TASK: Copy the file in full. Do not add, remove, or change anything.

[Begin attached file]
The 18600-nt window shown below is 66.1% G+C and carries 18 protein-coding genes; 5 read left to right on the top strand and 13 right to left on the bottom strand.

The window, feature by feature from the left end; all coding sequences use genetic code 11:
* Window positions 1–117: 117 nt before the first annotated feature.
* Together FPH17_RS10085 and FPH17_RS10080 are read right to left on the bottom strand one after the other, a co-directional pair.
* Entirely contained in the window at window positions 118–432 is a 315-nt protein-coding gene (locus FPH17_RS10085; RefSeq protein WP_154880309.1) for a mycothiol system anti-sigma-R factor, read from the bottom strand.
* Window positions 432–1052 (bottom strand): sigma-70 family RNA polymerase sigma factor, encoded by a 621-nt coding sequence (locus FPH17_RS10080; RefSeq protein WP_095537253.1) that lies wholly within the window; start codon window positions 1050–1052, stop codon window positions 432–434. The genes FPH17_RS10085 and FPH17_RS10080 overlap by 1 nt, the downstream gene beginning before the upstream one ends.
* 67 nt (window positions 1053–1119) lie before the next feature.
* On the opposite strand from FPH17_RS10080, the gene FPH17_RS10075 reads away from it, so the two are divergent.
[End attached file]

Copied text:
The 18600-nt window shown below is 66.1% G+C and carries 18 protein-coding genes; 5 read left to right on the top strand and 13 right to left on the bottom strand.

The window, feature by feature from the left end; all coding sequences use genetic code 11:
* Window positions 1–117: 117 nt before the first annotated feature.
* Together FPH17_RS10085 and FPH17_RS10080 are read right to left on the bottom strand one after the other, a co-directional pair.
* Entirely contained in the window at window positions 118–432 is a 315-nt protein-coding gene (locus FPH17_RS10085; RefSeq protein WP_154880309.1) for a mycothiol system anti-sigma-R factor, read from the bottom strand.
* Window positions 432–1052 (bottom strand): sigma-70 family RNA polymerase sigma factor, encoded by a 621-nt coding sequence (locus FPH17_RS10080; RefSeq protein WP_095537253.1) that lies wholly within the window; start codon window positions 1050–1052, stop codon window positions 432–434. The genes FPH17_RS10085 and FPH17_RS10080 overlap by 1 nt, the downstream gene beginning before the upstream one ends.
* 67 nt (window positions 1053–1119) lie before the next feature.
* On the opposite strand from FPH17_RS10080, the gene FPH17_RS10075 reads away from it, so the two are divergent.